In the decade before 2020, Liverpool city region’s visitor economy had ballooned to be worth more than £5bn a year. Building a new cruise terminal to capitalise on this growing demand seemed like a no-brainer.

Existing plans for the new permanent facility, backed by Liverpool City Region Combined Authority, would see a 100,000 sq ft terminal building constructed on two floors; the ground floor being the baggage hall and entrance lobby. The first floor would include the passenger lounge, check-in area and cafe.

It would be connected by a pedestrian and vehicular link-span bridge to the existing cruise ship landing stage. The plans also include a 200-bed hotel at Princes Dock Liverpool Waters, close to the terminal building.

Once completed, the terminal would replace the existing facility and will enable the world’s largest cruise ships (up to 3,600 passengers) to embark and disembark at Liverpool. It was expected to directly create more than 500 new jobs. It was originally due to be operational by this year.


Cruise vessel Borealis at Liverpool Cruise Terminal. Picture by Ian Fairbrother
Regal Princess
Regal Princess, a cruise vessel arriving in the Mersey. Picture by HowardLiverpool


In February, the chief executive of industry body Mersey Maritime, Chris Shirling-Rooke, urged Liverpool City Council to press on with the project. He explained: “Liverpool has made phenomenal progress over the past decade but, if we fail to invest in our key engines of growth, then we could face decades of decline.”

He added that last year Southampton, which has been Liverpool’s bitter rival when it comes to cruise ship business, had raced ahead by opening its new £55m Horizon Cruise Terminal which offers solar panels and plug-in charging for vessels. 

However, the city council is facing its own battles which may hamper its ability to part-fund and deliver a project on the scale of the cruise terminal. Its finances had already deteriorated badly due to a decade of Government cutbacks and now a debacle over its electricity supply deal could cost the city an extra £16m.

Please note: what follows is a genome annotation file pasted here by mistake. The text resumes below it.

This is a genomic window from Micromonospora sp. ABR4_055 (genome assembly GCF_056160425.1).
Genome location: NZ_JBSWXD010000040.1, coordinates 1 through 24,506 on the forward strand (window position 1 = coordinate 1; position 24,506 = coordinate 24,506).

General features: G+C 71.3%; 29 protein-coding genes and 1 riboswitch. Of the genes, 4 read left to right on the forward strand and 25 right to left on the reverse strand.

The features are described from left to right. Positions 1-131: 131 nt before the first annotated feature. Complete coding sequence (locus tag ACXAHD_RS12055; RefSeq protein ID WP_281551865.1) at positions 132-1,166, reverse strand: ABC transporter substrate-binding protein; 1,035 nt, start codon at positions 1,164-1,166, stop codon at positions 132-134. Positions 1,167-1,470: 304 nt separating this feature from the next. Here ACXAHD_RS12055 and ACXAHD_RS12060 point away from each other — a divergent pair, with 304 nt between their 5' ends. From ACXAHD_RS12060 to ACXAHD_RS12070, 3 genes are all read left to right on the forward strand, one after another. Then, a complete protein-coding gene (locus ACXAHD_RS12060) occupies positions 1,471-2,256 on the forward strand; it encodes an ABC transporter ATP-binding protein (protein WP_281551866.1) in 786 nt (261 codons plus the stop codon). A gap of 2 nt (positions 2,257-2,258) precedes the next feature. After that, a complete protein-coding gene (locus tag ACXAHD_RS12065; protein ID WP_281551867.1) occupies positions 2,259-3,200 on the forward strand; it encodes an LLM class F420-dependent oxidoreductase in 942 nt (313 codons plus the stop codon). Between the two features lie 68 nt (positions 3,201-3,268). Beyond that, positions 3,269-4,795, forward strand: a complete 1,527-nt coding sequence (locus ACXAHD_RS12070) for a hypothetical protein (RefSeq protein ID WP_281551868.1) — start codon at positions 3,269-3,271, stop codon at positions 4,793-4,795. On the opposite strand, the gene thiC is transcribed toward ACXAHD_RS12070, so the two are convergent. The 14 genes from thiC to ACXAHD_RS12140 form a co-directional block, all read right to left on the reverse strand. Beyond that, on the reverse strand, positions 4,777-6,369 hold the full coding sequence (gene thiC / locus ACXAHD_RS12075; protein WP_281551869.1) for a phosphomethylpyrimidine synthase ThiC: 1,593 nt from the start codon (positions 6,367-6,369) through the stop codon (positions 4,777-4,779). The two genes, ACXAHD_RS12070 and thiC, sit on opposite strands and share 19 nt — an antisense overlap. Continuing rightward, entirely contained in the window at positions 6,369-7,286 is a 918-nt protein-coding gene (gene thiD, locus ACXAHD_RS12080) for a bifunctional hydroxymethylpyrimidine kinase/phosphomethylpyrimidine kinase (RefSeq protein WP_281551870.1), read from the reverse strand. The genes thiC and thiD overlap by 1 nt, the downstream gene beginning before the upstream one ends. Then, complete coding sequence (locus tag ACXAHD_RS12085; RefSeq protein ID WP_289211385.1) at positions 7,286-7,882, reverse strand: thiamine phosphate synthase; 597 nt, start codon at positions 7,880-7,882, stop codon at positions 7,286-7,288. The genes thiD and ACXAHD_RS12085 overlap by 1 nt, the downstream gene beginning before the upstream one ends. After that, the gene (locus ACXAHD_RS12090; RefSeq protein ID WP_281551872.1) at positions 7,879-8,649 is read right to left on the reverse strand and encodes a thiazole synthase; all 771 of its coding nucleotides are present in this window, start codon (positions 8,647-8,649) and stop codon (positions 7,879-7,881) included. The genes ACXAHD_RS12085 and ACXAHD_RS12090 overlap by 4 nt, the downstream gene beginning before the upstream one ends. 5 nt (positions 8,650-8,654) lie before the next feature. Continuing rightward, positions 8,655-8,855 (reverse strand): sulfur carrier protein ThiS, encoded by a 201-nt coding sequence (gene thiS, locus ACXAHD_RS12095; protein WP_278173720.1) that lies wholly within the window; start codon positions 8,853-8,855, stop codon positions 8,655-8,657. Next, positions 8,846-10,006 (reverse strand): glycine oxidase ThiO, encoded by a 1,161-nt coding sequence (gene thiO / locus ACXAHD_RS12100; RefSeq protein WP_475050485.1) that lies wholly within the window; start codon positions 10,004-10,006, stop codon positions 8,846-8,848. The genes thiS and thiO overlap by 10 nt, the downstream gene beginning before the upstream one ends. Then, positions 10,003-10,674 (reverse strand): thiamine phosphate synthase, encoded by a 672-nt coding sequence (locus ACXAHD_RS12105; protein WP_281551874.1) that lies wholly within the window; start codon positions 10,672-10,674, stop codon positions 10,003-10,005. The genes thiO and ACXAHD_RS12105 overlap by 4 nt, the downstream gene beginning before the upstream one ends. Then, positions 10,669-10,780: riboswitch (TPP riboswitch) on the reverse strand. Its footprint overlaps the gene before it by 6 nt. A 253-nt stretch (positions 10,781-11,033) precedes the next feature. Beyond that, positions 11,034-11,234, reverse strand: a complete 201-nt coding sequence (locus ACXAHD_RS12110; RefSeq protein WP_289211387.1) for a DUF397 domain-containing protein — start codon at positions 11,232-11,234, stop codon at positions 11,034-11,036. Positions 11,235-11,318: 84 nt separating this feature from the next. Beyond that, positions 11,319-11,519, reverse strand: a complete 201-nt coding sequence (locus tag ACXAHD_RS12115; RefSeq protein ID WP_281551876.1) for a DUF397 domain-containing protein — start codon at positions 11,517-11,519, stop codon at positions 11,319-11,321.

There is also a growing concern among councillors of all parties about carbon emissions. Having declared a ‘climate emergency’ a number of members are taking a hardline approach to cutting emissions.

In recent months Liverpool John Lennon Airport has been the target of councillor criticism due to aviation emissions and the city council has responded by declining an opportunity to invest in new facilities. 

Against the backdrop of the rush to decarbonise, Green councillors in Liverpool have already questioned whether welcoming cruise ships, among the biggest emitters of carbon in the world of transport, fits in with the city’s sustainable targets.

The cruise sector is taking decarbonisation seriously but zero carbon cruise ships are still some way off. There has been a wide adoption of liquefied natural gas to replace traditional marine fuel, cutting emissions by 20%, but the sector will need to accelerate its efforts if it is to reach its sustainability goals.

A spokesperson for Liverpool City Council told LBN that the number of cruise ships arriving in the Mersey was testament to how buoyant the current cruise season was and that it was continuing to monitor the market to assess the long-term viability.